Q&A: Remembering Alan Quilley
Health & Safety Alan Quilley In Memoriam
OHS Canada columnist leaves behind legacy of ‘Safety Excellence’
Peacefully at his Alberta home and with his wife Marie by his side, Alan Quilley died April 24 following a short struggle with cancer. He was 67.
Quilley, a longtime columnist with OHS Canada, was the president of Safety Results, a consultancy and training service in Sherwood Park, Alta.
According to the Board of Canadian Registered Safety Professionals, Quilley was a CRSP since 1985 and supported many in their journey towards certification as a preparatory course provider, teacher and mentor.
The following was shared by his eldest son, Jason A. Quilley.
Jason Quilley: It is my unfortunate privilege to be able to share with my father’s professional community some memories about his tireless dedication to creating “Safety Excellence” and improving the working conditions for Canadian employees.
My father’s passing is a significant loss for all of us. He was a courageous, intelligent, purposeful and principled man. I am grateful for everything he taught me and the ideals he leaves behind.
OHS Canada: What caused Alan’s initial interest in workplace health and safety?
JQ: Reflecting back through our countless conversations about his career and the meaning of work, and how being driven by purpose was more important than being money motivated, I can’t recall the specific reasons he shared about what sparked his interest in workplace safety.
However, examining the evidence may suggest that the following had something to do with it:
My father, “the safety guy” to everyone who knew him in his later years, wasn’t always this way. He has shared this story of ours with some of his students so I’m not telling any tales outside of school.
I think my first joy ride in his brand new 1976 Pontiac LeMans may have been the impetus for his career change from railway carman to safety officer.
I remember Dad parking this car in front of a convenience store and telling me to remain seated in the passenger seat of the car while it was left running. I remember his face as he exited the store. To see his four-year-old son driving by him, badly, through the parking lot.
I remember my father telling me that he shifted his focus to safety in 1977. This joyride took place in December 1976. I am just sayin’.
Longtime OHS Canada columnist Alan Quilley dies after struggle with cancer
OHS: What was Alan’s greatest impact to the OH&S profession?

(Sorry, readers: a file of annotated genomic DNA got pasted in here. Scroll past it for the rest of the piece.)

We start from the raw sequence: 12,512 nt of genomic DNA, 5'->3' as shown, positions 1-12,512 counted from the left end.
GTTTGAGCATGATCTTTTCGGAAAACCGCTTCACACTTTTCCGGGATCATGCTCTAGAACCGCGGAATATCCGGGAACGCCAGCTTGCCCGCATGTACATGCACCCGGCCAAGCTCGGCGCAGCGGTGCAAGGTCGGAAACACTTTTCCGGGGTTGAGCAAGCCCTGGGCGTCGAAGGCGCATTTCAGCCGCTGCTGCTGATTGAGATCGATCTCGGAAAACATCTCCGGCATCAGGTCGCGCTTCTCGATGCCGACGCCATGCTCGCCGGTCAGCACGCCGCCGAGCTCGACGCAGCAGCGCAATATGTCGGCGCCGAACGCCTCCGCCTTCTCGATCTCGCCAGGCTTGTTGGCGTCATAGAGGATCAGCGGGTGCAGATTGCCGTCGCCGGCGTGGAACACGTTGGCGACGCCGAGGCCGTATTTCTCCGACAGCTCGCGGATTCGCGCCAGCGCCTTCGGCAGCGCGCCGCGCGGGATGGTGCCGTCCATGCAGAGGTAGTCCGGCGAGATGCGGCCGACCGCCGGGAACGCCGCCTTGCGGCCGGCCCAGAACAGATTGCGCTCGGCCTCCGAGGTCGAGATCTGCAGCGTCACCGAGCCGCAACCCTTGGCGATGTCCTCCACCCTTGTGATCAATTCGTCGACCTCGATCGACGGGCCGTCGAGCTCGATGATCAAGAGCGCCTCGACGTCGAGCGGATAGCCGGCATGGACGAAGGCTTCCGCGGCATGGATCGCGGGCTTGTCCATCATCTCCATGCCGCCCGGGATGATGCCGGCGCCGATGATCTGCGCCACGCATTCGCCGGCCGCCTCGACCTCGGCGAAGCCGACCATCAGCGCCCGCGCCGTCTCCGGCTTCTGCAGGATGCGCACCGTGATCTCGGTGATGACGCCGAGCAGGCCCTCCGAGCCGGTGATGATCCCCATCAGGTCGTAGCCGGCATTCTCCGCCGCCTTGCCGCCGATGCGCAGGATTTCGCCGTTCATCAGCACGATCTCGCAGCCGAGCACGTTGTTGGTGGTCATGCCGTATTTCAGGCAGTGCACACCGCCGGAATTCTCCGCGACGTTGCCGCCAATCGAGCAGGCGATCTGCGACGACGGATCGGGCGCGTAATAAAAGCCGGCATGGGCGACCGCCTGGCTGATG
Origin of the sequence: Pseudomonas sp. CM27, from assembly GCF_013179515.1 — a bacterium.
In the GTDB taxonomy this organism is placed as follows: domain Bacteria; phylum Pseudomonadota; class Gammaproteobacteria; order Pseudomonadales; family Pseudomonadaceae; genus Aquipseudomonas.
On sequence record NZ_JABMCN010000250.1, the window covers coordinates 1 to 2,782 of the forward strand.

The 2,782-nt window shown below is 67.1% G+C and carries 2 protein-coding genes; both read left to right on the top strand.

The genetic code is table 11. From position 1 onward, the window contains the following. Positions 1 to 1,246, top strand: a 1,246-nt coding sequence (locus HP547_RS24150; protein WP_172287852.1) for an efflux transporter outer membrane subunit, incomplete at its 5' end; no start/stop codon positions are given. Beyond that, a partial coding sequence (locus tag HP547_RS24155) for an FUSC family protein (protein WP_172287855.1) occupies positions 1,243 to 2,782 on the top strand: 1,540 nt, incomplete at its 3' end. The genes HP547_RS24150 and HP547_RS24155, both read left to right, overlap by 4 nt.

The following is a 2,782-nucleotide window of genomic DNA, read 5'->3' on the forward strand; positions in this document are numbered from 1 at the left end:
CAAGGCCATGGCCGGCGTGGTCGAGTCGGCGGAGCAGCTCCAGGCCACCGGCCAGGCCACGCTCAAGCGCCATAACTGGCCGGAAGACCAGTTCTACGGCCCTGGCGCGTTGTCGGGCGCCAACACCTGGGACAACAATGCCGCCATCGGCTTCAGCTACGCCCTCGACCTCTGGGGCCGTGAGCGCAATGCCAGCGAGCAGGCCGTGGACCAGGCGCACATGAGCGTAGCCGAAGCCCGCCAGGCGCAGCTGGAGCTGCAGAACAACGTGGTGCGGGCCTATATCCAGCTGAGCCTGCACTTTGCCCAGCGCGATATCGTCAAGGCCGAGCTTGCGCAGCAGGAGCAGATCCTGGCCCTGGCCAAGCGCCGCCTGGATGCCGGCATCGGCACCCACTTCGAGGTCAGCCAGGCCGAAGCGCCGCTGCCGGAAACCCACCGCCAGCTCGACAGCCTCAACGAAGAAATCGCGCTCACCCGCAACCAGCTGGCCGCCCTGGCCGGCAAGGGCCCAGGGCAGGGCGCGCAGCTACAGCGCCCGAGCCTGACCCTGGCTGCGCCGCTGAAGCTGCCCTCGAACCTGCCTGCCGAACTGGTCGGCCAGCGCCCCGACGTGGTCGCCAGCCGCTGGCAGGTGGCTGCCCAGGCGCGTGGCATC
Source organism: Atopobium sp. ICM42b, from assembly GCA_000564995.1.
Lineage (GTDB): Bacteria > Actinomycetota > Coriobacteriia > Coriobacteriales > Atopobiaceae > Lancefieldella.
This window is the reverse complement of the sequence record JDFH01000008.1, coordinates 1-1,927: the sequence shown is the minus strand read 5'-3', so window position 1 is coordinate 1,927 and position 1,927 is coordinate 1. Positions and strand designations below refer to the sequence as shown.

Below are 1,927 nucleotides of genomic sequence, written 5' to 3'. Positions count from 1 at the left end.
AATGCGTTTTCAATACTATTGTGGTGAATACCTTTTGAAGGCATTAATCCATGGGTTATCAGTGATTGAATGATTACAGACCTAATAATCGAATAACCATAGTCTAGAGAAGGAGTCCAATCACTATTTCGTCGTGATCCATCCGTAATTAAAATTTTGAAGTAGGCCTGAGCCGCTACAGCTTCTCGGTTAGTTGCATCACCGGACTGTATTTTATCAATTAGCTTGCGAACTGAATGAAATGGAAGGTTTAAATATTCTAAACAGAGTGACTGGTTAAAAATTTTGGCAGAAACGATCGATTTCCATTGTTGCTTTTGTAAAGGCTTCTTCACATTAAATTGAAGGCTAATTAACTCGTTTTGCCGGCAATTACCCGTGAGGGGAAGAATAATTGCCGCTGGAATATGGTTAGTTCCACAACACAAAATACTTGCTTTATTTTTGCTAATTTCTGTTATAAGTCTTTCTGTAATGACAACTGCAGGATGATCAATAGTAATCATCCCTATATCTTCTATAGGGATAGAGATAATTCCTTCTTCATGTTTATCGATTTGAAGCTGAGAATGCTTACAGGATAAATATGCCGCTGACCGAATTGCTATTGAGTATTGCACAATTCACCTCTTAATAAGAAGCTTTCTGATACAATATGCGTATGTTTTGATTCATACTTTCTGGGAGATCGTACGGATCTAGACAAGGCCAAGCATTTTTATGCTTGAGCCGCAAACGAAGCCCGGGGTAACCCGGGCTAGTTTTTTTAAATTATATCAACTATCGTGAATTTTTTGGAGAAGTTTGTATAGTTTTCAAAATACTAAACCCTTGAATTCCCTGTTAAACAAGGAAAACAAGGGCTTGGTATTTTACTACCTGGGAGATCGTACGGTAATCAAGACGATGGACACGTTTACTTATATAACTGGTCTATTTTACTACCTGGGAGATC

JQ: This is a difficult question for me to respond to as I was not privy to the countless hours of dedication he invested into his profession and the “BIG” — to him — outcomes his genius would have produced.
However, after reflecting on it a bit, I believe his greatest impact to OH&S profession was to lead by example and demonstrate that safety excellence is personal and it is best achieved with the input of the people whose lives and health the entire profession exists to protect.
My experience of my father at work has cast a long shadow. He was a force. I attended many training seminars with him, usually because he just wanted to spend time with me, and when I did, he made sure to give me something to do to feel useful.
One training session was for 800 people for a quarterly kickoff meeting and I was planted in the audience to study the impact he was having. In dramatic Alan Quilley style, he played some blistering lead guitar solo over some sad slow blues tune while displaying rather shocking and sad images on a huge screen.
The images were of some young men, presumably sons of their deceased father, carrying a casket, the teary-eyed women dressed in black. Pretty dark stuff to be honest.
Then the music faded out and he said, “Which one of your friends will be dating your wife and taking your son to hockey if you get killed at work? Don’t do safety for the company, do safety for you. It’s personal — very personal!”
I watched an entire audience shift their understanding of the value of “Safety Excellence.” Well played, Dad! Bravo.
OHS: Does Alan have any career highlights?
JQ: My father’s first book, “The Emperor has No Hard Hat” was a significant achievement for his company. It is a timeless book that demonstrates why traditional safety programs fail.
In 2006, it won a Globe and Mail honourable mention as one of the best business books of the year. I can remember the humble, yet accomplished smile on his face when he told me. That was a good day.
My father’s career was something he was very proud of and worked hard to build. His achievements were significant but the most important event in his life was his marriage and partnership to the love of his life, Marie Quilley.
Their relationship transformed my father into an amazing human being. He was cool before, but after Marie entered our lives, he began to really become who he was meant to be.
In the final months of his life, my father and Marie produced new training material for Safety Results from his hospital room. Their CRSP study material required updating and my father left nothing undone. A heroic effort by this dynamic duo.
Marie carries his legacy forward now operating Safety Results, and I know he is pleased that the principles he embodied will carry on.
OHS: What do you think you could share about Alan that OHS Canada readers might appreciate?
JQ: This is an unfair question because I was fascinated by him and I enjoyed every moment (well, maybe not every moment) I spent being his son, student, bandmate and friend.
I believe what has been shared gives you a more personal side to Alan Quilley, because after all, safety is personal.
I love you, Dad.
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